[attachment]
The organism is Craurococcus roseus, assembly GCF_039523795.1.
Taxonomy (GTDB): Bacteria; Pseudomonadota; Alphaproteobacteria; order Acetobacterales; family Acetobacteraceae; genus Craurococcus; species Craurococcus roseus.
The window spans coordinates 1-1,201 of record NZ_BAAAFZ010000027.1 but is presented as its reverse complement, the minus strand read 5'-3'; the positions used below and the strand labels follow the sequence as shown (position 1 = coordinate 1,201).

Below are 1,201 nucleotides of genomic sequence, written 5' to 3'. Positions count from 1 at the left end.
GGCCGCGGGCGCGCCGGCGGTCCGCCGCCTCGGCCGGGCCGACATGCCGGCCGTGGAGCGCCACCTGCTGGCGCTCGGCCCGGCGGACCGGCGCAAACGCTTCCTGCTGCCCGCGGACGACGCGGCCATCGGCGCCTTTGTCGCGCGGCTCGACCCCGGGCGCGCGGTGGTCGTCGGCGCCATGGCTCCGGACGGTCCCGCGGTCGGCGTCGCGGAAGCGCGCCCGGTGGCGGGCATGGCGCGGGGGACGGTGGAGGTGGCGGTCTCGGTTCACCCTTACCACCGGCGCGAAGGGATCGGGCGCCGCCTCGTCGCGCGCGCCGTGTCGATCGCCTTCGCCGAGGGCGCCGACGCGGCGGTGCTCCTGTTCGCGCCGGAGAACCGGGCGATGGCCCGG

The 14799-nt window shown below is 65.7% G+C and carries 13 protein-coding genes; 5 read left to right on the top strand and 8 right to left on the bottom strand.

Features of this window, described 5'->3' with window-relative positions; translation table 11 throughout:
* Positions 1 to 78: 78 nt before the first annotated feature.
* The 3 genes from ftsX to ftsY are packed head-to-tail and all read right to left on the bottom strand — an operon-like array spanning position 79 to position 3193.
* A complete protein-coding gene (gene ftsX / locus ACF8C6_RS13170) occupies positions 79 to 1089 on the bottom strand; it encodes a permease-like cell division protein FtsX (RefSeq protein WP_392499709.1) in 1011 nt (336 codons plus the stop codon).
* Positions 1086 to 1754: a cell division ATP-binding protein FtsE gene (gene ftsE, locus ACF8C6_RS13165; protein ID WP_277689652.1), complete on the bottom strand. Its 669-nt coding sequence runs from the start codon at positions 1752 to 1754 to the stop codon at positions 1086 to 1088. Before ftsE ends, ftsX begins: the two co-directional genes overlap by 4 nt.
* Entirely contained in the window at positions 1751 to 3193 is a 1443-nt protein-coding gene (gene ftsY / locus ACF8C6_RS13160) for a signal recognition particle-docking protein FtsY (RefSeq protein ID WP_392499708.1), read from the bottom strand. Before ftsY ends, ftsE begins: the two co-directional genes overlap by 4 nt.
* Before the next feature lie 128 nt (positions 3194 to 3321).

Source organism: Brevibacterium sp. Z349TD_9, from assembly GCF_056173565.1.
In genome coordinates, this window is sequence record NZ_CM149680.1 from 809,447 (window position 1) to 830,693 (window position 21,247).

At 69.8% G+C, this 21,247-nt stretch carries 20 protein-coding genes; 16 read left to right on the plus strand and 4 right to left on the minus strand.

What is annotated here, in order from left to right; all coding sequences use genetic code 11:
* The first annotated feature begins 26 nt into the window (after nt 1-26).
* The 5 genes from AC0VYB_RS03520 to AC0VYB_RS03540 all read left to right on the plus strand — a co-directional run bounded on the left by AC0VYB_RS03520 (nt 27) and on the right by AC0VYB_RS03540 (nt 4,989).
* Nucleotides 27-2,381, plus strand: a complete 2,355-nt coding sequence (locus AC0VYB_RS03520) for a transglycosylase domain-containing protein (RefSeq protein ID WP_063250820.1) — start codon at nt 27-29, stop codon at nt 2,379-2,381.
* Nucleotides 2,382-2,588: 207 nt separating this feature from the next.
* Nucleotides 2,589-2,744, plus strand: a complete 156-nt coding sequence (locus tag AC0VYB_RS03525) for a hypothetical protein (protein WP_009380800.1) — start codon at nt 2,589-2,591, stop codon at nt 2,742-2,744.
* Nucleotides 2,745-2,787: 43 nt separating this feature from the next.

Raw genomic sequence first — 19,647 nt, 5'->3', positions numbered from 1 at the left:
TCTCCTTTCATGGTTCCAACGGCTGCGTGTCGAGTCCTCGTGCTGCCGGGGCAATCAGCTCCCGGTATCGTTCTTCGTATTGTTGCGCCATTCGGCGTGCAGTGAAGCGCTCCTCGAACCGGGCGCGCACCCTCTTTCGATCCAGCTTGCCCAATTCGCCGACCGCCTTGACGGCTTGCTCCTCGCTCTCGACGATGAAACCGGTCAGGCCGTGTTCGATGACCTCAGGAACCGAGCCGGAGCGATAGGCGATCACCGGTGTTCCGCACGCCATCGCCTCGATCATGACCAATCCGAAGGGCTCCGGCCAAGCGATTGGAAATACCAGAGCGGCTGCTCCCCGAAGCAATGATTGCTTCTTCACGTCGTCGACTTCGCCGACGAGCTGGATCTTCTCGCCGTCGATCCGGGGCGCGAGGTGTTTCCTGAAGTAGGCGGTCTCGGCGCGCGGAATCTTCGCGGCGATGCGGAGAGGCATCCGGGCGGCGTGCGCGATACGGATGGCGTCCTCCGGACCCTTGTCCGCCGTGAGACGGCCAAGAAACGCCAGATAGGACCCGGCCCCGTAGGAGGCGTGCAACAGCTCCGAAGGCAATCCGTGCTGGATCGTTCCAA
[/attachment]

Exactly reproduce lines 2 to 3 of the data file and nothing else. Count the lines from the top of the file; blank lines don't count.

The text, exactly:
Taxonomy (GTDB): Bacteria; Pseudomonadota; Alphaproteobacteria; order Acetobacterales; family Acetobacteraceae; genus Craurococcus; species Craurococcus roseus.
The window spans coordinates 1-1,201 of record NZ_BAAAFZ010000027.1 but is presented as its reverse complement, the minus strand read 5'-3'; the positions used below and the strand labels follow the sequence as shown (position 1 = coordinate 1,201).